These are tough times for higher education, facing over $100 million in state budget cuts so far this year. Yet even with all these cutbacks, the state's public four-year and two-year colleges are still surprisingly affordable. The best buy in town remains Maryland's 19 community colleges.
Take, for instance, Essex Community College, which occupies a sprawling campus adjacent to Franklin Square Hospital. Essex is one of the largest community colleges in the state, with an enrollment this fall of 10,000 students concentrating on the liberal arts and health-care fields. Faced with a $3 million cut in state aid, the college may have to raise tuition credit fees, furlough workers for three days, cancel January mini-courses, impose a parking fee, close its two off-campus centers and cancel its free courses for seniors.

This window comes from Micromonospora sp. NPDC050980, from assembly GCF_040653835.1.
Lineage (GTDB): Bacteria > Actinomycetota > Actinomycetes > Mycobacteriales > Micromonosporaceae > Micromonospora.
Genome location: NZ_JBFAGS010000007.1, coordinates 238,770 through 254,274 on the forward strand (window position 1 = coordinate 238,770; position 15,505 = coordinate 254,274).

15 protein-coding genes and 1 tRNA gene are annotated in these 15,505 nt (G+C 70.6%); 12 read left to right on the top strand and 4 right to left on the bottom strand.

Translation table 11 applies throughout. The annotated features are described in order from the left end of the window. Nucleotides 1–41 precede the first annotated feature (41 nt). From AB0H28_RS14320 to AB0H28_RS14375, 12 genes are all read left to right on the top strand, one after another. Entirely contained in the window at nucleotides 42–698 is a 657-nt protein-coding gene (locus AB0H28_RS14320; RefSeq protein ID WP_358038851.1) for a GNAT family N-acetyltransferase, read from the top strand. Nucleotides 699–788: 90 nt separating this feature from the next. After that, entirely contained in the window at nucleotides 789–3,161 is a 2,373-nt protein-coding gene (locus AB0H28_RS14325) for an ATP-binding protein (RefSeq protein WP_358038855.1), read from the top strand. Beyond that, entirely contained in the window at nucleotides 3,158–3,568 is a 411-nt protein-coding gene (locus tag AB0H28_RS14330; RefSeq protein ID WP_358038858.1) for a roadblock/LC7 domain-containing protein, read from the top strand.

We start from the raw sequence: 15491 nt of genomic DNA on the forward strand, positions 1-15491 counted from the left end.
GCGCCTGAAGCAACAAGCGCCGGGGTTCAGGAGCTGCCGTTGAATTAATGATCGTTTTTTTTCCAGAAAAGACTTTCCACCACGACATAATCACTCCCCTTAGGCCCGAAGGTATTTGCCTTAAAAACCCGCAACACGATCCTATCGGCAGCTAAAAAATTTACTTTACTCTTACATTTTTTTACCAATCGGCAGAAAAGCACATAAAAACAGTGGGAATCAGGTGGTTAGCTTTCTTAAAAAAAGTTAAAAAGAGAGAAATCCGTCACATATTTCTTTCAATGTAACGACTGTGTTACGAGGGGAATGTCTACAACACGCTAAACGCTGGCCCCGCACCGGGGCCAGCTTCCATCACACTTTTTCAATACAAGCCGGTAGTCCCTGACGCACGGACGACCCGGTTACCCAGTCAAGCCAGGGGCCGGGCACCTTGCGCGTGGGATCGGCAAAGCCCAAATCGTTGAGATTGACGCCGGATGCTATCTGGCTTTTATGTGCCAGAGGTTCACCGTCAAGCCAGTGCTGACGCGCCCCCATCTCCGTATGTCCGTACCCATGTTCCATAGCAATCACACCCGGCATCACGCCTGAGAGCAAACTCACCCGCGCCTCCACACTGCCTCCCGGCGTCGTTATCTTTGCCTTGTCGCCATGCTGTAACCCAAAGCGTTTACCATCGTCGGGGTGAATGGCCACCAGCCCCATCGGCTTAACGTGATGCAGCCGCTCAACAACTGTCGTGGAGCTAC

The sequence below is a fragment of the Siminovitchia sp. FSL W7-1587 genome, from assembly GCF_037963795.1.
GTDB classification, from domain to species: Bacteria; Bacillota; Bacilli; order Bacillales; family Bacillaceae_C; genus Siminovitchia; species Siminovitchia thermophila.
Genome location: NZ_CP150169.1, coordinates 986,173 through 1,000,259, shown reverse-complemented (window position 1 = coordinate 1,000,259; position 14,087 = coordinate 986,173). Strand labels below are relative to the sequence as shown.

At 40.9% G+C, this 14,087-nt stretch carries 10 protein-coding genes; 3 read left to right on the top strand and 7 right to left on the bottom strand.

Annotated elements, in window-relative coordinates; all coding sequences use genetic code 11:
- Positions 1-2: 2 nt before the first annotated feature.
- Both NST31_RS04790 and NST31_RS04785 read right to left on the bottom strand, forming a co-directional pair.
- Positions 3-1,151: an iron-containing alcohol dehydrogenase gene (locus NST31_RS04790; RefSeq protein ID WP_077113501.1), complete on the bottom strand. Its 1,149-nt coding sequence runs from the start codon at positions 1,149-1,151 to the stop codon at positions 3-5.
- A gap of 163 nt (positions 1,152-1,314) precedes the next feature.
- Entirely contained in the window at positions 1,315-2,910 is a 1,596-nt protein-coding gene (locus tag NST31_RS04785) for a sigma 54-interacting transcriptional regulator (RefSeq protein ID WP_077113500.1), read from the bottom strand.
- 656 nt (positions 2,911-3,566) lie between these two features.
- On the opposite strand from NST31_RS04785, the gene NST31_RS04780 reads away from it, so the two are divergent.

Yet Essex continues to offer the lowest cost per student of any college in the state. That is appealing to students who cannot afford more expensive schooling and those seeking new job skills. The average age of an Essex student is 30. Half are over 25. Half are female. This is typical of the state's community colleges, which are educational meccas for "non-traditional" /^ students.